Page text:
Infant mortality  

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Train wreck at Montparnasse (October 22, 1895) by Studio Lévy and Sons.
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Train wreck at Montparnasse (October 22, 1895) by Studio Lévy and Sons.

Infant mortality is defined as the number of infant deaths (one year of age or younger) per 1000 live births. Traditionally, the most common cause worldwide was dehydration from diarrhea. However, the spreading information about Oral Re-hydration Solution (a mixture of salts, sugar, and water) to mothers around the world has decreased the rate of children dying from dehydration. Currently, the most common cause is pneumonia. Other causes of infant mortality include: malnutrition, malaria, congenital malformation, infection and SIDS.

Infanticide, child abuse, child abandonment, and neglect also contribute to a lesser extent.

Related statistical categories:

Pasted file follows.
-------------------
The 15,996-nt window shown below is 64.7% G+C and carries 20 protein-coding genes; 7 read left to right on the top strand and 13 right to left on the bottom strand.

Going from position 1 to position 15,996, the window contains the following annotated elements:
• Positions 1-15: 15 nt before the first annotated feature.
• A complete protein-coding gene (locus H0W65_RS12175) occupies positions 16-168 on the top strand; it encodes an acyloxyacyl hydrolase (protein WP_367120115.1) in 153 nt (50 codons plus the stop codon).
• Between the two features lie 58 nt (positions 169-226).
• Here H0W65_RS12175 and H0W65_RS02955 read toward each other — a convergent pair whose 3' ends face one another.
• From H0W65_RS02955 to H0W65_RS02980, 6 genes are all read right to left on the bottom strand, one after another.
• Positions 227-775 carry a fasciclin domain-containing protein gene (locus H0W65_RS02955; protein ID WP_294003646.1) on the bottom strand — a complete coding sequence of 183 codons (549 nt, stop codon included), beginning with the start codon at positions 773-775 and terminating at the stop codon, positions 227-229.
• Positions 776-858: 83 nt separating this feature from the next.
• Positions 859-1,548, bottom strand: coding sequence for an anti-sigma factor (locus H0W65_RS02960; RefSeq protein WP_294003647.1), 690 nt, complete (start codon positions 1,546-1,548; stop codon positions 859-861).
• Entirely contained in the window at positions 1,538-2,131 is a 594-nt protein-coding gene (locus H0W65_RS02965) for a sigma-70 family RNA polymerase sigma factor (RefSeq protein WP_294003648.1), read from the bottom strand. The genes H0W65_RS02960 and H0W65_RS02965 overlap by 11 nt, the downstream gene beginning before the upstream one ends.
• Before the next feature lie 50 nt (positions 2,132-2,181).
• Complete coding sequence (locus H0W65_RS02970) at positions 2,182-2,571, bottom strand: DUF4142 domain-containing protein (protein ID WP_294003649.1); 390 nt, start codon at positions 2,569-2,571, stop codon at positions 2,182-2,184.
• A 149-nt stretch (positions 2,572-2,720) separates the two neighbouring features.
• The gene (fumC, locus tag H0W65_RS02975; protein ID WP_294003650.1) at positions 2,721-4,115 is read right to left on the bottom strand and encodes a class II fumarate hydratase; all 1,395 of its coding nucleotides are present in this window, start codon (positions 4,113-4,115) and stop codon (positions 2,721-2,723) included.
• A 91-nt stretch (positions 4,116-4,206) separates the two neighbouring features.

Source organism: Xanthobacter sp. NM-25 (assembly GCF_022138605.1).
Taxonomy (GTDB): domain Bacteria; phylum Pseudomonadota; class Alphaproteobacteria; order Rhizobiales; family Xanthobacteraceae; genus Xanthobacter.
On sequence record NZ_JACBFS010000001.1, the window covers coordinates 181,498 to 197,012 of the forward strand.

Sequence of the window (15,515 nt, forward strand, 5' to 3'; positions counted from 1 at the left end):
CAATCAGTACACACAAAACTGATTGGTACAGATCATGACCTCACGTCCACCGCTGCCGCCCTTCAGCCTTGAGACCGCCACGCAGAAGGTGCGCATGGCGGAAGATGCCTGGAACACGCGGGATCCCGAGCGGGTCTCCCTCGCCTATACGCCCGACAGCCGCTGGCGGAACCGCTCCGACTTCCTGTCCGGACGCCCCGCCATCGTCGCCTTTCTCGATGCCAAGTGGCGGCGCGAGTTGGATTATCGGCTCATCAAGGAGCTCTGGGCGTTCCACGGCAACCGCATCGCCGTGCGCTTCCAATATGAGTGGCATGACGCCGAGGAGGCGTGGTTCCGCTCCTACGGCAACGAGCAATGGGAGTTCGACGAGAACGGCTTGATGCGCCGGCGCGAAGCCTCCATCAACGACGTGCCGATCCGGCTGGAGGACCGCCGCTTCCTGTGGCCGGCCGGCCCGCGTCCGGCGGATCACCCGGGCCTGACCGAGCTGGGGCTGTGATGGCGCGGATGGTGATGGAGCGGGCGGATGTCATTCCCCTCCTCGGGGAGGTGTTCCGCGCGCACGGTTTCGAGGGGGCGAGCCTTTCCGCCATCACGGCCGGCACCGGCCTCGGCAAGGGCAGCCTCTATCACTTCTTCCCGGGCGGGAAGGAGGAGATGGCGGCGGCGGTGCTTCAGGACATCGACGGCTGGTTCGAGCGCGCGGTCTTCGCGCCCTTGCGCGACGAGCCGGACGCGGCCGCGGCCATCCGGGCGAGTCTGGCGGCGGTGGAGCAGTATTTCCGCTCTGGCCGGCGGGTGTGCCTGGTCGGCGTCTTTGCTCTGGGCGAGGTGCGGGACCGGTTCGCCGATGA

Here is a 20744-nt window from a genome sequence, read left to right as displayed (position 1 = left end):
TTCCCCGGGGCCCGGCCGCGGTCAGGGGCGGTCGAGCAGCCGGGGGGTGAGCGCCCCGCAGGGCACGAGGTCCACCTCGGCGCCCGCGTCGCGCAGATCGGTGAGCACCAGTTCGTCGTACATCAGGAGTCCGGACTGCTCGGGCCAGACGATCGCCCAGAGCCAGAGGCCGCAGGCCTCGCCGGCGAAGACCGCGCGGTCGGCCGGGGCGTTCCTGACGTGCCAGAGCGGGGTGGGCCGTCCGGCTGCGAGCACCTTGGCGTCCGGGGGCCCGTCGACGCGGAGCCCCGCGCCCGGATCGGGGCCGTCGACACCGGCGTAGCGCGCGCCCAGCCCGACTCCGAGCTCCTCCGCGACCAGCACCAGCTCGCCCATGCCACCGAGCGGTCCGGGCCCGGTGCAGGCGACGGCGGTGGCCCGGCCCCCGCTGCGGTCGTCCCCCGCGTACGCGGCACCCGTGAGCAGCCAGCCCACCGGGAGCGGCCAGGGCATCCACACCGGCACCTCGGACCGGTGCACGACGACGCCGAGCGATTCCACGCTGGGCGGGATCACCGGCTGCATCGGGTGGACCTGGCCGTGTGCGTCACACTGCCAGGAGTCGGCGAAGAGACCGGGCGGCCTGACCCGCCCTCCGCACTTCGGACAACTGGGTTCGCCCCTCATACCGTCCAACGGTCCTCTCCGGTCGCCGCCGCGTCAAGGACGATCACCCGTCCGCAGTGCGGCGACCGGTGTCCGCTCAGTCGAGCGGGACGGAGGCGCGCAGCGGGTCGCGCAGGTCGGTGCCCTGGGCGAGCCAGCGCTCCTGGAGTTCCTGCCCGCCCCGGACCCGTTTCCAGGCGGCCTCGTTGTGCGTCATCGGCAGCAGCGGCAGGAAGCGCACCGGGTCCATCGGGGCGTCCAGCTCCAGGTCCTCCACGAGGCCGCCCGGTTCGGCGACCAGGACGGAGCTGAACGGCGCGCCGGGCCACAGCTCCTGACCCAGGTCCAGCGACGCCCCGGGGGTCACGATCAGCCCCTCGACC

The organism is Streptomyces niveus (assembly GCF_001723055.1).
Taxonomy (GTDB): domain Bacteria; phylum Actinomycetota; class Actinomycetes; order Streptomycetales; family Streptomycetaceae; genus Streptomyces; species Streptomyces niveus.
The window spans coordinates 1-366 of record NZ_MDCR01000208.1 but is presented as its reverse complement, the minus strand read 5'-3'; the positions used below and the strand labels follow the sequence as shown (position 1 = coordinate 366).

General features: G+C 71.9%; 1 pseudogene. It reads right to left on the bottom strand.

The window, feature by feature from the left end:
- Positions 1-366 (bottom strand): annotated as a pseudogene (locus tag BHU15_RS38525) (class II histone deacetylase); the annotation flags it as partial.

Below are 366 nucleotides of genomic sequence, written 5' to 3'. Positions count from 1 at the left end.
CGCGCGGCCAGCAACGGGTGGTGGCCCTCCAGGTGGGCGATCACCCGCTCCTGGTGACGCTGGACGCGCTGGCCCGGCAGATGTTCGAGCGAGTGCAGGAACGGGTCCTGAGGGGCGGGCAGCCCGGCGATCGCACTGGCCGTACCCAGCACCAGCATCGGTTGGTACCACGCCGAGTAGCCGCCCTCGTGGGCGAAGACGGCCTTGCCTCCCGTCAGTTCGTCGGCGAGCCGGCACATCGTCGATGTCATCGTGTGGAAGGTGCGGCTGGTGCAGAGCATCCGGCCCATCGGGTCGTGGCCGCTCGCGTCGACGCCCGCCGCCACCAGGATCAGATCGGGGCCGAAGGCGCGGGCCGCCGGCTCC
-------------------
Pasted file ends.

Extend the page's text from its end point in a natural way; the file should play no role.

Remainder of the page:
• Perinatal mortality only includes deaths between the foetal viability (22 weeks gestation) and the end of the 7th day after delivery.
  • Neonatal mortality only includes deaths in the first 28 days of life.
  • Postneonatal mortality only includes deaths after 28 days of life but before one year.
  • Child mortality includes deaths within the first five years after birth.

See also

Related statistical categories:

  • Perinatal mortality only includes deaths between the foetal viability (22 weeks gestation) and the end of the 7th day after delivery.
  • Neonatal mortality only includes deaths in the first 28 days of life.
  • Postneonatal mortality only includes deaths after 28 days of life but before one year.
  • Child mortality includes deaths within the first five years after birth.




Unless indicated otherwise, the text in this article is either based on Wikipedia article "Infant mortality" or another language Wikipedia page thereof used under the terms of the GNU Free Documentation License; or on original research by Jahsonic and friends. See Art and Popular Culture's copyright notice.

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